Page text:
Nationals general manager Mike Rizzo and vice president of scouting operations Kris Kline have often indicated that the team does not draft based on need. Rather, they focus on the best player available, regardless of position.
Over 40 rounds of the First-Year Player Draft, which started Thursday night and concluded on Saturday, Washington displayed some interesting trends about which positions on which it wanted to focus.
The Nats selected 21 pitchers out of their 40 picks, and 14 of those were right-handers, including first-round pick Erick Fedde out of UNLV and fifth-round pick Drew Van Orden out of Duke.
In terms of hitters, Rizzo and Kline noted the wealth of left-handed power entering the Draft, and the team cashed on that talent in Days 2 and 3. With their eighth-, ninth- and 10th-round picks, the Nationals drafted three left-handed sluggers: Louisville outfielder Jeff Gardner, Nevada first baseman Austin Byler and Oklahoma Baptist right fielder Matthew Page.
Gardner was named the American Athletic Association Player of the Year after compiling a .340 batting average, with eight home runs, 19 doubles and a league-leading 61 RBIs during the regular season. Gardner added another home run and seven RBIs in the postseason while leading the Cardinals to the Super Regional of the NCAA Tournament. Louisville won the opening game of that Super Regional against Kennesaw State, 5-3, on Friday night, and it's now a win away from the College World Series.
Byler led the Mountain West Conference with 14 home runs and a .624 slugging percentage in his junior season for the Wolf Pack. Meanwhile, Page hit 11 home runs with 84 RBIs and a .700 slugging percentage in the NAIA.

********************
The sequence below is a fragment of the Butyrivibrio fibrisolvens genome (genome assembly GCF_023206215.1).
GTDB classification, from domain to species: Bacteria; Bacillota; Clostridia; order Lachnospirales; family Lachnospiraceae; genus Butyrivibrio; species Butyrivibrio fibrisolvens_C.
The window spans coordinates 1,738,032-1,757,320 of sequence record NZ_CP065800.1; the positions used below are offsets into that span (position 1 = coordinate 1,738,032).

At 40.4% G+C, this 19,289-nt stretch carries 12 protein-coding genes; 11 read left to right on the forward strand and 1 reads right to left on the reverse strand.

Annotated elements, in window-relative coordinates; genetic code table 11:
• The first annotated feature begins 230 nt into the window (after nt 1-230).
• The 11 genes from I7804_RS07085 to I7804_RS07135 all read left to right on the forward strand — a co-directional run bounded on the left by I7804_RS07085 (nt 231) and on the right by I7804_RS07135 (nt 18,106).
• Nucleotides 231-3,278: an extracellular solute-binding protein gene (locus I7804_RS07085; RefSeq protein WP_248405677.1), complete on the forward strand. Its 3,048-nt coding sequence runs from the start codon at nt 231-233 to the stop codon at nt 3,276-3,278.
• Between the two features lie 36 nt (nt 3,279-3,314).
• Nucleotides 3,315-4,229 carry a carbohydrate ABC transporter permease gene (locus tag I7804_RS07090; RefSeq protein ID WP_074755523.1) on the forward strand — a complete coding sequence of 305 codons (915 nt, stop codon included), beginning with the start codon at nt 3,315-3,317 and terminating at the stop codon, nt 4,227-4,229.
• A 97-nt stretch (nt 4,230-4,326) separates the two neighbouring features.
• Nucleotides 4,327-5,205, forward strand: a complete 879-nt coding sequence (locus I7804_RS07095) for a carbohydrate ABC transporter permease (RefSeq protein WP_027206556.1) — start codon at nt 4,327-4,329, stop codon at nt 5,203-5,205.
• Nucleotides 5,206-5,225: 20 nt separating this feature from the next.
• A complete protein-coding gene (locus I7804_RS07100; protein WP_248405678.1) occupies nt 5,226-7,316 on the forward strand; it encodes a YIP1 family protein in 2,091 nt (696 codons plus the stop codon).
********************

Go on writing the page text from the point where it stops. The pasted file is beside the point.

After drafting Fedde -- who had Tommy John surgery on Tuesday -- with the No. 18 pick in the first round, the Nationals selected another pitcher, Miami left-hander Andrew Saurez, in Round 2. Like Fedde, Suarez has an injury history after missing all of the 2012 season with the Hurricanes because of a shoulder injury. But the Nationals rarely back away from quality talent because of injuries, as they displayed in the past with first-round investments in Anthony Rendon and Lucas Giolito.
"He has not missed any time since then so that gives us comfort," Kline said of Saurez, who will likely fit in as a middle-of-the-rotation starter. "The velocity is there. The secondary stuff is there. Everything's crisp. He throws strikes, tremendous competitor. …We're never going to take a hurt guy, whether it's a guy like Fedde or somebody that's going to require surgery, unless we feel that he can get to the big leagues quick. And Suarez fits that criteria."
The Nationals drafted only one high school player through the first two days of the Draft -- power-hitting catcher Jakson Reetz in the third round -- and they continued that trend in the early stages of Day 3 on Saturday.
Kline said high school players must display the ability to overcome the mental and physical rigors that accompany the everyday grind of professional baseball if Washington is even going to consider drafting them.
"If a high school player was at LSU or Texas or Arizona State or one of these big schools, where would he fit?" Kline said. "Could he fit in and be a three- or four-hole hitter at that school as a freshman? Could he be the Friday or Saturday or Sunday guy?"
Including Reetz, Washington drafted 11 high school players in 40 picks, but eight of those 11 came in the team's last nine selections of the Draft.
The Nationals made noise in the 15th round when they selected Ryan Ripken, son of Orioles great Cal Ripken Jr., out of Indian River State (Fla.) College with pick No. 454. The left-handed first baseman passed up an opportunity to play professionally in 2012, when the Orioles drafted him in Round 20. He signed with South Carolina instead, but he later transferred.
Washington added three catchers and two shortstops on Day 3. In Round 32, it drafted center fielder Elliot Cary -- who is the son of former Tigers, Braves and Yankees pitcher Chuck Cary -- out of Clackamas High School in Oregon.